In a wave of fraud allegations in recent weeks—involving Luckin Coffee, online streaming service iQiyi, and Tal Education—another US-listed Chinese company has been accused of fabricating revenue figures.
Short-seller Citron Research issued a report on Tuesday, alleging that Beijing-based online education platform GSX Techedu (NYSE: GSX) has overstated its revenue by 70%, calling it “the most blatant Chinese stock fraud since 2011.” It also called on the US securities regulator to “immediately halt trading and launch an internal investigation.”
GSX’s stocks tumbled as much as 9.9% following the announcement, but bounced back and closed down 0.6% at USD 31.2 as of market close on Tuesday.
Citron Research said in its 36-page report that after tracking more than 20% of GSX classes, it reached the conclusion that GSX’s revenue overstatement for 2019 could be as much as 70%, adding that duplicated classes could be one possible way to inflate the revenues.
The short seller also questioned GSX’s annual growth rate of 431% in 2019, and the firm’s projected revenue growth of 183% in 2020, after benchmarking these figures with rivals at the similar stage in their own history, such as New Oriental Education, which had an annual growth of 46% from 2014 to 2015, and TAL Education, whose annual growth from 2010 to 2011 reached 57%.
GSX issued a statement on Wednesday, saying that Citron Research’s report has mostly restated info from an earlier report made by short-seller Grizzly Research, which has already been refuted by GSX’s management team. The Beijing-based online education firm pointed out in the statement that Citron was unaware of the fact that the major revenue source of GSX was from its brand Gaotu Classroom.
GSX claimed that it reserves the legal right to sue the US-based short seller as it has already damaged the company’s reputation.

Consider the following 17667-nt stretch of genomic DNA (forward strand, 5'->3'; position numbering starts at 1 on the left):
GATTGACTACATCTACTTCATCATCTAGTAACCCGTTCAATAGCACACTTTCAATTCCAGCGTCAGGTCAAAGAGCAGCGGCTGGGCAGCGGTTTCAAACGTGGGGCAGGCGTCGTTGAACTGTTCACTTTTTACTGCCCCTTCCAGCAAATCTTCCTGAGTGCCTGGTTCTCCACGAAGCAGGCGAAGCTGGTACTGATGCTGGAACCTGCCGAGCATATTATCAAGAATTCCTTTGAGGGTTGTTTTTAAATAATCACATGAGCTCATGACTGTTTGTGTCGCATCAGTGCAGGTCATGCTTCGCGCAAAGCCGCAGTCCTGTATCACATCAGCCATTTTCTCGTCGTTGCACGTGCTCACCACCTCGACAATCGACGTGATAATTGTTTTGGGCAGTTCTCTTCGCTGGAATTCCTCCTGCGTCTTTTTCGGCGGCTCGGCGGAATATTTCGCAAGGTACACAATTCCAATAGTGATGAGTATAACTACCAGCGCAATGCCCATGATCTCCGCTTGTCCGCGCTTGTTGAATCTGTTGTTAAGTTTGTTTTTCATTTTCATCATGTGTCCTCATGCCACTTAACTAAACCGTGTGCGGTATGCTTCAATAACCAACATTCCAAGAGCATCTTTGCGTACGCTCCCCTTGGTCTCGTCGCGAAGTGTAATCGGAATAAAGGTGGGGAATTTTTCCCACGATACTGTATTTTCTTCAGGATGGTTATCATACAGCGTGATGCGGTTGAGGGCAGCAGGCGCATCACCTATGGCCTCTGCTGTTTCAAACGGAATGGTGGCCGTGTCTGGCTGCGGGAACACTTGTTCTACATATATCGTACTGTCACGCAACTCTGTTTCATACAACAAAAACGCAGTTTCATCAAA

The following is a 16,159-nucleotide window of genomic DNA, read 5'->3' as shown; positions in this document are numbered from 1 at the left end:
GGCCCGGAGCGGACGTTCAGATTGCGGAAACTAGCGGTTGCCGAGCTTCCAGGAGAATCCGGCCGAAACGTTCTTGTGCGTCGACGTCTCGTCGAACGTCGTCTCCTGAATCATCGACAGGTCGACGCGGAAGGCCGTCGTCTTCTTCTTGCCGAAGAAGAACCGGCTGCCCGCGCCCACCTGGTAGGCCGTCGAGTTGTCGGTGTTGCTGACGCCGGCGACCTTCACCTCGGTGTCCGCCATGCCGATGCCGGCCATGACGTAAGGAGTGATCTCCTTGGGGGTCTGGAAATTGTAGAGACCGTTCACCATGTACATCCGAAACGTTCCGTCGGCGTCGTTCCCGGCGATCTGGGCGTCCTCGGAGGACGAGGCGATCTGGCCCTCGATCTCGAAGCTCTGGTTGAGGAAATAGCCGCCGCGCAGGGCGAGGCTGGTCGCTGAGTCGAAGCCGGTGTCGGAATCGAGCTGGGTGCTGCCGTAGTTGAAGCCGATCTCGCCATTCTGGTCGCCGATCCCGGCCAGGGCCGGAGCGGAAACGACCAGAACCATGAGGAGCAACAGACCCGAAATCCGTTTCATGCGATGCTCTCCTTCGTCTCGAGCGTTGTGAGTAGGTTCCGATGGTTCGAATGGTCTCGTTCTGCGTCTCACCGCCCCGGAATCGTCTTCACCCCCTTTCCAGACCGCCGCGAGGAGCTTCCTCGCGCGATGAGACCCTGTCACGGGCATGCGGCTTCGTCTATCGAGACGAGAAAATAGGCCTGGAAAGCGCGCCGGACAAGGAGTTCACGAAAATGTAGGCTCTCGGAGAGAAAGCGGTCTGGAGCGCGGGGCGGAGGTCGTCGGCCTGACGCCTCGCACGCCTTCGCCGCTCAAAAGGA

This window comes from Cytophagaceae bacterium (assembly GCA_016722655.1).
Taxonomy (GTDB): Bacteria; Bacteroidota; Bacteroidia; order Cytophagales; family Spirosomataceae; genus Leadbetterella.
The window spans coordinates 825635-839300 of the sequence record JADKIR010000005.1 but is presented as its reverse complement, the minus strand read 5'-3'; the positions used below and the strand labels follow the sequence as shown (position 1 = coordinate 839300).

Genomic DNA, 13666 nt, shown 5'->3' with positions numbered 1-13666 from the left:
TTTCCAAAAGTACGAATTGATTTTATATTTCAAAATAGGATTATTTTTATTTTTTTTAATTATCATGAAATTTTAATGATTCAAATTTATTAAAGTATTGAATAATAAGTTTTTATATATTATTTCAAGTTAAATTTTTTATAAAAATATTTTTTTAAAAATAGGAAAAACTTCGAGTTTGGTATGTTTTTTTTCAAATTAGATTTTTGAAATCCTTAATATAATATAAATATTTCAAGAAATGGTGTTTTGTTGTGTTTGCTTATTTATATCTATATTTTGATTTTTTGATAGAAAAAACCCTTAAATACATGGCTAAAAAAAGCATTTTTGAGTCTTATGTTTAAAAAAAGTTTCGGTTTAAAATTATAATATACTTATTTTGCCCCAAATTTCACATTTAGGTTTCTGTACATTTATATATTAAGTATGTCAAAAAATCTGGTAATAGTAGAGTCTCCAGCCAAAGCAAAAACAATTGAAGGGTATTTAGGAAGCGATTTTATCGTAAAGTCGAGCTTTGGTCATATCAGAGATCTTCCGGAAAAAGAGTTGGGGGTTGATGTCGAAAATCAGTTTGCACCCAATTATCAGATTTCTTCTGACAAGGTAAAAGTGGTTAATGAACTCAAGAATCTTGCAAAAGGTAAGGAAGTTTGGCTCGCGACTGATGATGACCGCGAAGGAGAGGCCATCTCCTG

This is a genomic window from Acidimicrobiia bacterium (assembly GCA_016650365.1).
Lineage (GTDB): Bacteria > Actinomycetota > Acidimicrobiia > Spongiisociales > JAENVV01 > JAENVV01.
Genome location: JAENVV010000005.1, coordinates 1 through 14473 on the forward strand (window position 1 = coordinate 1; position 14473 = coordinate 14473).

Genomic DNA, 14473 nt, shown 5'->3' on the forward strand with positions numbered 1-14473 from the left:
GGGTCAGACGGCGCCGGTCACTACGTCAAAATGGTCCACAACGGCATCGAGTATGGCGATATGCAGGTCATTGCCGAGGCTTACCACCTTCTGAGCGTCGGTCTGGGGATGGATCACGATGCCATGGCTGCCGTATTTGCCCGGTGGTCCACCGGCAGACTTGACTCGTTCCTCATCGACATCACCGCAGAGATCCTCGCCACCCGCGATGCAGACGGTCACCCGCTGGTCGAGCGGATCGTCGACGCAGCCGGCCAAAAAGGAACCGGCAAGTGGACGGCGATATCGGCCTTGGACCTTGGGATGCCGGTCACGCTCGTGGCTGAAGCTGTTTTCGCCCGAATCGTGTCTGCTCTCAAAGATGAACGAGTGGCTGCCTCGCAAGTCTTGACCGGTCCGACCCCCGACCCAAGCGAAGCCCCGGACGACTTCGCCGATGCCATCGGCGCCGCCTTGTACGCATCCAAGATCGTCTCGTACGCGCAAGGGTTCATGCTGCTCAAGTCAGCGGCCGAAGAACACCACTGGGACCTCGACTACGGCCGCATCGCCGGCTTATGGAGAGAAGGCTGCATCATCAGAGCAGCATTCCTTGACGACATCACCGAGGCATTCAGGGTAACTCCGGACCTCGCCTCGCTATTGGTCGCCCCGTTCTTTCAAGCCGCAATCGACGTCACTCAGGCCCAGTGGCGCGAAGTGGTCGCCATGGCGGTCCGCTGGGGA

Chen Xiangdong, GSX’s founder and CEO, also responded to the allegations in his WeChat Moments feed, saying the company’s executive management team was “speechless by such a shameless report.”
The short-selling report came among a wave of recent fraud allegations of US-listed Chinese companies. Chinese video-streaming service platform iQiyi (NASDAQ: IQ) was accused of inflating its revenue and user numbers by Wolfpack Research on April 8. iQiyi replied to the allegations, saying that the report contains numerous errors, unsubstantiated statements, and misleading conclusions and interpretations.
Chinese coffee chain Luckin (NASDAQ: LK) was hit with a fraudulent sales scandal, which sent the latter’s stock plunging by 83% to USD 4.39 within days, KrASIA reported. In January, Muddy Waters said that it was short Luckin after analyzing an 89-page anonymous investigative report supported by 11,260 hours of store traffic video footage.
The once rising stock is now facing lawsuits from several US-based law firms on behalf of investors, including Hagens Berman and Kahn Swick & Foti.
Meanwhile, Beijing-based TAL Education Group (NYSE: TAL), a K-12 after-school tutoring services provider, also disclosed on April 8 that it has found inflated class sales during its internal auditing process.